With respect to climate change science, many (not all) evangelical Christians adhere to the Cornwall Alliance's Evangelical declaration on global warming, which denies the contribution of fossil fuel burning to global warming and calls against any type of regulation of fossil fuel industries, almost as if it had been written by the communications branch of Koch Industries. Theologically, this stance on global warming comes from a narrow, cherry-picked interpretation of Genesis 1:28 in the Bible: “And God blessed them, and God said unto them, Be fruitful, and multiply, and replenish the earth, and subdue it: and have dominion over the fish of the sea, and over the fowl of the air, and over every living thing that moves upon the earth.” One champion of this interpretation of the Bible is former EPA administrator Scott Pruitt, who went public saying that “the biblical world view with respect to these issues is that we have a responsibility to manage and cultivate, harvest the natural resources that we’ve been blessed with to truly bless our fellow mankind”.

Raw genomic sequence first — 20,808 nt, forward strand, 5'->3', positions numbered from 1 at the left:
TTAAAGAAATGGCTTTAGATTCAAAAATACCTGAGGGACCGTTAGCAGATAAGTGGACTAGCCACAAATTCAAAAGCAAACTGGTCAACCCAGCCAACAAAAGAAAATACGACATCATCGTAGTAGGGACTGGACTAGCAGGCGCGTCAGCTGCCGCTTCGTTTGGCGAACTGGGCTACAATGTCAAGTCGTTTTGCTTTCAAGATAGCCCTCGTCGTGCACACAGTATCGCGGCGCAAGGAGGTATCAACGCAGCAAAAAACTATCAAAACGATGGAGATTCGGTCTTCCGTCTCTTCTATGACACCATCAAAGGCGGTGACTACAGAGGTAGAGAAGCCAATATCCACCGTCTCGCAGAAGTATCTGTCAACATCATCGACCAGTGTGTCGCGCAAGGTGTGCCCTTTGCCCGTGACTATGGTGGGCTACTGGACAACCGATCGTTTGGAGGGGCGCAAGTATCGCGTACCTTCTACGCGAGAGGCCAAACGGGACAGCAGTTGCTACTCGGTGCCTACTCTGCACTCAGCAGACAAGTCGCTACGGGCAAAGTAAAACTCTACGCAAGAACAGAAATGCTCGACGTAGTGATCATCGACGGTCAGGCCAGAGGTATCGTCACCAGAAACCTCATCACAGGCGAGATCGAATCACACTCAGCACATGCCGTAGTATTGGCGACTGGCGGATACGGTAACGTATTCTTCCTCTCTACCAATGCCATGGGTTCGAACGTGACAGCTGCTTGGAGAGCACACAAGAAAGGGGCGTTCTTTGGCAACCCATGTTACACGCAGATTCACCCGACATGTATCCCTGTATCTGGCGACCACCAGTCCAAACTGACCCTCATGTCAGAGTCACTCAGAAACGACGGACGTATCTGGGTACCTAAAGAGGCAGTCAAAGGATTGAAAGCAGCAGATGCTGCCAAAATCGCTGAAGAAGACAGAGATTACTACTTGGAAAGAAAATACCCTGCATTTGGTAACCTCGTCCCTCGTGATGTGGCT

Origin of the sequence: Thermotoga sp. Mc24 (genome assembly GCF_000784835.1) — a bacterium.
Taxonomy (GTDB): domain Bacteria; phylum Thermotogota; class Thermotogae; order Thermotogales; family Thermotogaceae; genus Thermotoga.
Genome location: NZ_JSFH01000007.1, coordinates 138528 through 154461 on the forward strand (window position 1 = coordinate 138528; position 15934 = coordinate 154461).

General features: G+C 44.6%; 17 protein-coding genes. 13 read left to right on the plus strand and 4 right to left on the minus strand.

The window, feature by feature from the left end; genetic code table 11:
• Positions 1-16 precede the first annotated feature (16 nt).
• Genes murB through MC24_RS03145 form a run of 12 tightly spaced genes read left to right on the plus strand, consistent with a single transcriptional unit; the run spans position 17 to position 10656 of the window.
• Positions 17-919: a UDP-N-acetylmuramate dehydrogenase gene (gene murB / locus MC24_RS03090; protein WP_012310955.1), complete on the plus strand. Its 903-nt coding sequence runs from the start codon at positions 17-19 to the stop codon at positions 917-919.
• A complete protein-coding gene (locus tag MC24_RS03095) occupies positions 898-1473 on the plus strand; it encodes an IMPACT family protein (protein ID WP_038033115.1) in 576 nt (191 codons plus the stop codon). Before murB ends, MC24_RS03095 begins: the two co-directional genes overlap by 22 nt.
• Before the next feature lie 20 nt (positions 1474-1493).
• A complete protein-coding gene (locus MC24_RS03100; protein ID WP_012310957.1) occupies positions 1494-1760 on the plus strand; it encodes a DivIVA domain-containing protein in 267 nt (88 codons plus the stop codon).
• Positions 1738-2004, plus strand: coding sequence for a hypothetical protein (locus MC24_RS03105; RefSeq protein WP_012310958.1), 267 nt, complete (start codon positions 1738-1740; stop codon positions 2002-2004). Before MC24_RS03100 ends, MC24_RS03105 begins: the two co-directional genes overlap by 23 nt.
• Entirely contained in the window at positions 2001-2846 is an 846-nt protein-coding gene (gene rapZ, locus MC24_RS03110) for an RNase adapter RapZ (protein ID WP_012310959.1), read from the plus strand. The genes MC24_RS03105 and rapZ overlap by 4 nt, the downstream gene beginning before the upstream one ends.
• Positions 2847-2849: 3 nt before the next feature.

In his encyclical letter Laudato Si', Pope Francis draws more broadly from other parts of the Bible and arrives at a theological conclusion that is very different from that of the Cornwall Alliance. His bottom line is that humans, in addition to having the privilege of benefiting from Earth's bounties, also have the responsibility of looking after the well-being of Mother Nature and their brothers and sisters from all nations who will suffer the impacts of climate change.